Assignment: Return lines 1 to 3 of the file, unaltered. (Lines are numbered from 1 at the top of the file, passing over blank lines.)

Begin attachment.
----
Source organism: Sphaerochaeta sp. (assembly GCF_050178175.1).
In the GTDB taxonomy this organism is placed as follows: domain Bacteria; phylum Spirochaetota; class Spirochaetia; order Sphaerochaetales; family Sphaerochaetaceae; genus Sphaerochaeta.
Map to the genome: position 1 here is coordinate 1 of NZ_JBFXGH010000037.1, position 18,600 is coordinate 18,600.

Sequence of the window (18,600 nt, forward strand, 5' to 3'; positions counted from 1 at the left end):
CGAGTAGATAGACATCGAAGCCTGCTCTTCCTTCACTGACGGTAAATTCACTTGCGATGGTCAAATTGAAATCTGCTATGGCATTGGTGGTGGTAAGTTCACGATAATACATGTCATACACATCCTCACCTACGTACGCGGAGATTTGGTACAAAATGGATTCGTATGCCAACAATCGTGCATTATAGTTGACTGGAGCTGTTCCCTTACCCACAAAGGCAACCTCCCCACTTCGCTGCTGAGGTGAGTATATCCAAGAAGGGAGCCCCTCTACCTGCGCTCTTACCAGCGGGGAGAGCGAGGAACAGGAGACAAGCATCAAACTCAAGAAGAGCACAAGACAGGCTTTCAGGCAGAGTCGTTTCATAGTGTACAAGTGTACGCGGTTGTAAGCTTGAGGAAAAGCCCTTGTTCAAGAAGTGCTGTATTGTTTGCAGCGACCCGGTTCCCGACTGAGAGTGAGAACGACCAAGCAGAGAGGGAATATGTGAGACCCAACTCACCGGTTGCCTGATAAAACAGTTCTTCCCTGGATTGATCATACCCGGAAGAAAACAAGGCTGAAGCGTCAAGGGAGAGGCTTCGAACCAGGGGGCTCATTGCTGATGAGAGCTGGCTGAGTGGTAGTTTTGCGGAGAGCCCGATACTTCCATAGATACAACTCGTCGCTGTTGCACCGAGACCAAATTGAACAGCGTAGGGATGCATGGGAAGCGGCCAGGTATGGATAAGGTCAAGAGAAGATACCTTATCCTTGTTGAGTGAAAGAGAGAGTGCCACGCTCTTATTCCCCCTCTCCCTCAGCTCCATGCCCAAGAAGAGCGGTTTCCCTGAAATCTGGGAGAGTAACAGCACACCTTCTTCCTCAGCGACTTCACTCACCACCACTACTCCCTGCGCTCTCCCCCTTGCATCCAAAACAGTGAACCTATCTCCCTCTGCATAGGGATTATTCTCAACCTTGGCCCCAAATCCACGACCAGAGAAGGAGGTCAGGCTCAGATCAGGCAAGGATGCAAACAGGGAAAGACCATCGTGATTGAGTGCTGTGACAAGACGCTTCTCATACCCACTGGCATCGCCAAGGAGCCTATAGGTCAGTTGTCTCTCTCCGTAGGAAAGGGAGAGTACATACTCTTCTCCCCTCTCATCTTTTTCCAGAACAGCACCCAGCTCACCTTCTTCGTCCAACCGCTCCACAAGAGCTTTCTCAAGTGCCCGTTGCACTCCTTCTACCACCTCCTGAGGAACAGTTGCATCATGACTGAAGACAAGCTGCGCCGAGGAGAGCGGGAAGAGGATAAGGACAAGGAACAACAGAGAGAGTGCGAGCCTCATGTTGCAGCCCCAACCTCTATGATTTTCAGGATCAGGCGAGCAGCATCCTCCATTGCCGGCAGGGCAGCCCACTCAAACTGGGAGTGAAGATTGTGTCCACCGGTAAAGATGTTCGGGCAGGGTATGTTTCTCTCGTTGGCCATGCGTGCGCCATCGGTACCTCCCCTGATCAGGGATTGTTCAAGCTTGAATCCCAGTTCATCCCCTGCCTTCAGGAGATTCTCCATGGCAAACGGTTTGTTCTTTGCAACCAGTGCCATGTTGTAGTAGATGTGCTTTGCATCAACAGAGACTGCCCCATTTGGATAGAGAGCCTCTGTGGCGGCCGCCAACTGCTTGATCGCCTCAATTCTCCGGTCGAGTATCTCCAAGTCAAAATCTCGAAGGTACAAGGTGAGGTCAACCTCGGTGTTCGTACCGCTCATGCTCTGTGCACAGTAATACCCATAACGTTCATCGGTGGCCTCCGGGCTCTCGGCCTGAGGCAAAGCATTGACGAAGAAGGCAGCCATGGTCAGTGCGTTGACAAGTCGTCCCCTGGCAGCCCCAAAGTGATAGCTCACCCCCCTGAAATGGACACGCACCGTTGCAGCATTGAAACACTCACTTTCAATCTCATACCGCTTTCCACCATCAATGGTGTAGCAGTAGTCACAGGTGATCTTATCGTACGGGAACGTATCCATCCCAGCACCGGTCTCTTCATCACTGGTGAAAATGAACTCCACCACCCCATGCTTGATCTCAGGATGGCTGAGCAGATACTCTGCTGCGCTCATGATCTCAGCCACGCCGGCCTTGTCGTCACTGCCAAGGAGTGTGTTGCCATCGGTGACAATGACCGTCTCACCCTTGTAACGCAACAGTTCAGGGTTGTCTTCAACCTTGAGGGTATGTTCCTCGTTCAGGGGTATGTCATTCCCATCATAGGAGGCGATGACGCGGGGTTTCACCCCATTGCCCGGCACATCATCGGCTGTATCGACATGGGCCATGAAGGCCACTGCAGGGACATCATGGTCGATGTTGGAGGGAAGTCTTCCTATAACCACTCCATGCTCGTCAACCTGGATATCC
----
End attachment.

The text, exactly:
Source organism: Sphaerochaeta sp. (assembly GCF_050178175.1).
In the GTDB taxonomy this organism is placed as follows: domain Bacteria; phylum Spirochaetota; class Spirochaetia; order Sphaerochaetales; family Sphaerochaetaceae; genus Sphaerochaeta.
Map to the genome: position 1 here is coordinate 1 of NZ_JBFXGH010000037.1, position 18,600 is coordinate 18,600.